Vagina not what it used to be, ladies? Hey, fella, what about those man boobs?
Summer in Phoenix gives you three (okay, four or five) solid months indoors. If you're going to sit in the semi-dark, flipping cable channels, why not have something to show for it, come Halloween? You can heal and hold the remote at the same time.
We're talking plastic surgery, but not the surface stuff. Betcha've already done your nose and your breasts (twice). So get creative. How about a collagen injection in the G-spot?
Don't blush. There are actually doctors who plump vulvas and trim man boobs. Not ready to go under the knife? Us, either. If nothing else, we can offer you some entertainment. Keep reading. Just remember -- we're not recommending anything specific here, regarding doctors or procedures. Caveat emptor.
Tighten Up -- Vaginoplasty
The procedure: Dr. Keri Sweeten has dedicated her life to vaginas. The doctor, who would rather be identified as a gynecologist than a plastic surgeon, has devoted the past 11 years of her life to improving private parts, and her dedication to the art is obvious. At her Phoenix clinic, Understanding Women, Sweeten offers what she's dubbed the "Aussie Makeover" -- because it works with your "down-under" parts -- to improve the genital area of her clients.
Sweeten opened her clinic in 2003 with the goal of becoming one of the premier pelvic floor clinics in Arizona. She quickly expanded into related areas.
As a gynecologist, Sweeten realized she was doing quite a few vaginal reconstructive surgeries for women experiencing organ prolapse -- a condition she says one in five women experience by the time they're 50 where the uterus can drop, and in extreme cases protrude from the vagina -- after childbirth. It dawned on her that she could offer this procedure as a cosmetic option as well.
"We took our knowledge and transcended to a more cosmetic procedure," she says. "We are a kind of center where women can come and not feel intimidated talking about things like that. They are able to feel comfortable about a very private area."
Sweeten's most popular surgeries are labiaplasty, or re-sculpting of the vagina's lips, and vaginoplasty, where she reconstructs the vagina to its "normal caliber." She also offers a clitoral procedure, though she's careful to stress the process is nothing like female circumcision. By making a very slight incision in the hood over the clitoris, Sweeten can expose it for heightened sensitivity.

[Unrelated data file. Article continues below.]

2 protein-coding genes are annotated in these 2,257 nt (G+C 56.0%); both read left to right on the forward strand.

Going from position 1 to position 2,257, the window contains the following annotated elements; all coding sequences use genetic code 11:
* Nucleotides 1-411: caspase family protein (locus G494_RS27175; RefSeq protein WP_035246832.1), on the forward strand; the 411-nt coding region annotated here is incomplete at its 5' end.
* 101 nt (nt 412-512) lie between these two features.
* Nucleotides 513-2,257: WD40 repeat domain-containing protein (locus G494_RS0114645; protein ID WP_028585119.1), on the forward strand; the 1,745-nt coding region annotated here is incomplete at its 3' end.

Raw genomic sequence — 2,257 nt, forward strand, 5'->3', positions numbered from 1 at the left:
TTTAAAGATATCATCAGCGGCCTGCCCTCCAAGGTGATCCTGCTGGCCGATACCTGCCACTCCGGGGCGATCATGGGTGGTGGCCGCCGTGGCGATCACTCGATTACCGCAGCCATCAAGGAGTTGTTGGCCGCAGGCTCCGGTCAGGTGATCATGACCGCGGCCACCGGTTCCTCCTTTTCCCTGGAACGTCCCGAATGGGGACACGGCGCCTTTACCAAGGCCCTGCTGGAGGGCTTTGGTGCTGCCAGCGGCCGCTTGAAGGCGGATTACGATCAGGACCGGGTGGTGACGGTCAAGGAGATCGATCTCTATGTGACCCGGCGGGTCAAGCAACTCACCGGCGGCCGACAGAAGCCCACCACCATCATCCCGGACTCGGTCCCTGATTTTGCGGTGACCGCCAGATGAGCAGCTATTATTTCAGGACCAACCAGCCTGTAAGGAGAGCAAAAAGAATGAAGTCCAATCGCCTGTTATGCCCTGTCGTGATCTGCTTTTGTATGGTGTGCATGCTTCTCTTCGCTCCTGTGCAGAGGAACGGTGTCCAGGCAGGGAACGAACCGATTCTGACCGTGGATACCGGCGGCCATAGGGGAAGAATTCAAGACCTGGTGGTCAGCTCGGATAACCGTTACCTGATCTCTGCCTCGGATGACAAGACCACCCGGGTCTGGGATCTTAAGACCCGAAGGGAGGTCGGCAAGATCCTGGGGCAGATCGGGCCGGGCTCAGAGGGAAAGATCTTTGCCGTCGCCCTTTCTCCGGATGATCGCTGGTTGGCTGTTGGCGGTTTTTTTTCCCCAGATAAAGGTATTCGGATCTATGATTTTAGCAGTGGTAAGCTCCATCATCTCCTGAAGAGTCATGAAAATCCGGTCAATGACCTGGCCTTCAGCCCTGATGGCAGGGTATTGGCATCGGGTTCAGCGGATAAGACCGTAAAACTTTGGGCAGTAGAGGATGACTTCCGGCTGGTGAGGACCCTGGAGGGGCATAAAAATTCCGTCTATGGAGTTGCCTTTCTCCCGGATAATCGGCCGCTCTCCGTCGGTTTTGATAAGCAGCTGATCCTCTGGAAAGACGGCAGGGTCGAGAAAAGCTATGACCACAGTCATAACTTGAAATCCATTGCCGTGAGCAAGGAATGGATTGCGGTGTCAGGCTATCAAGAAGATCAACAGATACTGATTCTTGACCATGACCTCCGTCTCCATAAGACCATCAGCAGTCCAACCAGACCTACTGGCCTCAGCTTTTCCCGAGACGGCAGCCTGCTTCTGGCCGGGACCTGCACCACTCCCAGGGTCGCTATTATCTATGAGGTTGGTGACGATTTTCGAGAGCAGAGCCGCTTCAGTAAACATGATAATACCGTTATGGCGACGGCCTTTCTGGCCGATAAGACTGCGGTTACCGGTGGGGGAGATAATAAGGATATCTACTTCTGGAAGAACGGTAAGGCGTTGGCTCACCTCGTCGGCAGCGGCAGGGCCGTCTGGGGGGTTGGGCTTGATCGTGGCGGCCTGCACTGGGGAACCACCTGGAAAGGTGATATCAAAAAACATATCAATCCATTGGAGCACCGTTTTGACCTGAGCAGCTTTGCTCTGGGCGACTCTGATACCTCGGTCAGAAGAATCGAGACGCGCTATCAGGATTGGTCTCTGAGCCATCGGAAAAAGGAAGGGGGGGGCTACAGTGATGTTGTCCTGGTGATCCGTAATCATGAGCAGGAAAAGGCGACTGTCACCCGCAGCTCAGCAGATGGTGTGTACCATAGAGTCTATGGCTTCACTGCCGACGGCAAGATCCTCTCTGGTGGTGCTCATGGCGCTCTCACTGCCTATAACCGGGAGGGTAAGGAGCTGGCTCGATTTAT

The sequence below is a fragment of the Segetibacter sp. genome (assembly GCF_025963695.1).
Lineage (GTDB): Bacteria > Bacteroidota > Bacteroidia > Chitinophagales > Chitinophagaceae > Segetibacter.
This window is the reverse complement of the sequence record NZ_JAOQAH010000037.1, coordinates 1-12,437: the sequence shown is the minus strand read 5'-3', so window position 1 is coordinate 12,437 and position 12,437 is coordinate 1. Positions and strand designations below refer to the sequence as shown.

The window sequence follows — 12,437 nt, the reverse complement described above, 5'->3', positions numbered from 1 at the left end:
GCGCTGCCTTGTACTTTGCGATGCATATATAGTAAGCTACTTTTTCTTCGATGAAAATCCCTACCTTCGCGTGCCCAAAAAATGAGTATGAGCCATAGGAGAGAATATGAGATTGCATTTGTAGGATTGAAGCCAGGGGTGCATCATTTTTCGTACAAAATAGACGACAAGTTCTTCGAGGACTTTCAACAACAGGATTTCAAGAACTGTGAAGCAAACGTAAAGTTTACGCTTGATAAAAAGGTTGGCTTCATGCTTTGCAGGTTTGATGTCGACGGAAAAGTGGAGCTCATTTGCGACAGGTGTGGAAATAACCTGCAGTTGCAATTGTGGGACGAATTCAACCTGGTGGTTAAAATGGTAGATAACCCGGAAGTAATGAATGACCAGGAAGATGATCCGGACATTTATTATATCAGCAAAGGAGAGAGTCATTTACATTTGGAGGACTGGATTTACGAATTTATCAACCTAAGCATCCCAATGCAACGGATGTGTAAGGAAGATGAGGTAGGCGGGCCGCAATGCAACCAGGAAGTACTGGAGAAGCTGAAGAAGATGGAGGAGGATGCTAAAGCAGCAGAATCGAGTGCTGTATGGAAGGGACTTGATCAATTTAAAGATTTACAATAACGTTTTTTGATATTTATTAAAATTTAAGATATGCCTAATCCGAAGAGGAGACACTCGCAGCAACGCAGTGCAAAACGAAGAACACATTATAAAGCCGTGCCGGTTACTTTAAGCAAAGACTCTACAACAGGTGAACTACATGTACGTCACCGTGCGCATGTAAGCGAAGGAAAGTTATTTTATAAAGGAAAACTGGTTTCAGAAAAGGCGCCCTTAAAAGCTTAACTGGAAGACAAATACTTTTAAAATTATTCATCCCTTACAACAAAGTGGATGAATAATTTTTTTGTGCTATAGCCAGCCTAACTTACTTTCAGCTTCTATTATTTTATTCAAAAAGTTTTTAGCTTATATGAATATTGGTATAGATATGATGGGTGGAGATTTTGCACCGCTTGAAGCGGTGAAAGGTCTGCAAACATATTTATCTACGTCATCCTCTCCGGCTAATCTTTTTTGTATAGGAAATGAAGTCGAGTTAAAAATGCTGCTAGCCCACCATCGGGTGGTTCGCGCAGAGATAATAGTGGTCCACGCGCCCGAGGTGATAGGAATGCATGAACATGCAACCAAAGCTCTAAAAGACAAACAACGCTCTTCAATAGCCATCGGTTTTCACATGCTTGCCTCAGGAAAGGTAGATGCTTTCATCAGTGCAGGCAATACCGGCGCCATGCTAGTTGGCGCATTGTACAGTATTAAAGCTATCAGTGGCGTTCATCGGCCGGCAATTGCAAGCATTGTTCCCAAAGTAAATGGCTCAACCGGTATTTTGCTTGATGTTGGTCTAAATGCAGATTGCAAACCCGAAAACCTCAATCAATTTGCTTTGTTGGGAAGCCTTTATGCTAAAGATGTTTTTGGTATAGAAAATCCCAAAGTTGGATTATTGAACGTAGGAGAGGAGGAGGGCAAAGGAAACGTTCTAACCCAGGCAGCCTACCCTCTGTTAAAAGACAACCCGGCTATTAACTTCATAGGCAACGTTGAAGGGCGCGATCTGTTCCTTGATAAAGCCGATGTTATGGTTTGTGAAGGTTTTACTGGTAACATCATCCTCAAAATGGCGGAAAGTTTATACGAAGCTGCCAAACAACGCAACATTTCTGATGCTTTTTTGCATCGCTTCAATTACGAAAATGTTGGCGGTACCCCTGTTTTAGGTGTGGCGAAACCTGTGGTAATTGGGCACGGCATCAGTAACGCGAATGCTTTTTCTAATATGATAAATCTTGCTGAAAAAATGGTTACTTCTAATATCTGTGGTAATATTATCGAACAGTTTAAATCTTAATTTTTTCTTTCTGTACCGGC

"We make a small incision, but we don't cut anything out," she says. "We just allow it to release."
Sweeten also offers collagen injections in the ever-elusive G-spot, filling it with fat to make it "bigger and more accessible." She can even lighten the color of your vagina as part of the package.
"We have patients who come in and want their genital areas bleached, because over time they go from a nice pink to a kind of purple hue," she says. "It's a product very similar to facial bleaching."
What to expect: With any plastic surgery, it's important to keep expectations realistic. Same goes for your vagina.
"You're not going to have a Playboy bunny vulva; there's still going to be some imperfections," Sweeten says.
Recovery time: You'll be back at work within three to five days, though Sweeten cautions, "We don't want anything in the vagina for six weeks."
Might be a slow summer, girls.
Booby Call -- Gynecomastia
The procedure: Man boobs, bitch tits, male breast tissue -- no matter how you phrase it, if you're a dude, you don't want boobs. Unfortunately, this condition is actually quite common. And it's not limited to overweight, middle-aged men, either -- men as young as 15 can start to develop unwanted breast tissue.
So rest assured, you are not a freak. According to the American Society of Plastic Surgeons, gynecomastia is the fifth most common plastic surgery for males.
According to Tempe surgeon Richard Pavese, who is listed as a breast specialist on the ASPS' Web site, there are two kinds of gynecomastia procedures available. The first involves basic liposuction and is performed on men who have built up fat in their pectoral areas because of being generally overweight.
When the breasts are caused by actual glandular tissue, Pavese says patients will have to undergo slightly more serious surgery, where an incision is made and the tissue is actually removed.
Though the social stigma attached to having "man boobs" is a little awkward, Pavese says he doesn't consider the procedure terribly taboo.
"I don't know if they're [men who get gynecomastia] any more embarrassed than women who come in with small breasts. Maybe a little," he says. "I don't find it too much more embarrassing."
What to expect: Pavese stresses the importance of realistic expectations -- especially if the patient is overweight when he has the procedure done.
"Liposuction will contour areas that have excess fat, but will not take someone who is obese and make them thin," he says. "So if you have a lot of fat in the chest area, you can expect less fat, but the whole chest area is not going to be thin. Someone who's 200 pounds won't have a chest post-op that looks like someone who's 100 pounds."
If an incision is necessary to remove glandular tissue, Pavese says the patient can expect a small scar.
Recovery time: Pavese says men can expect to have the surgery done on a Thursday or Friday and be back at work by Monday.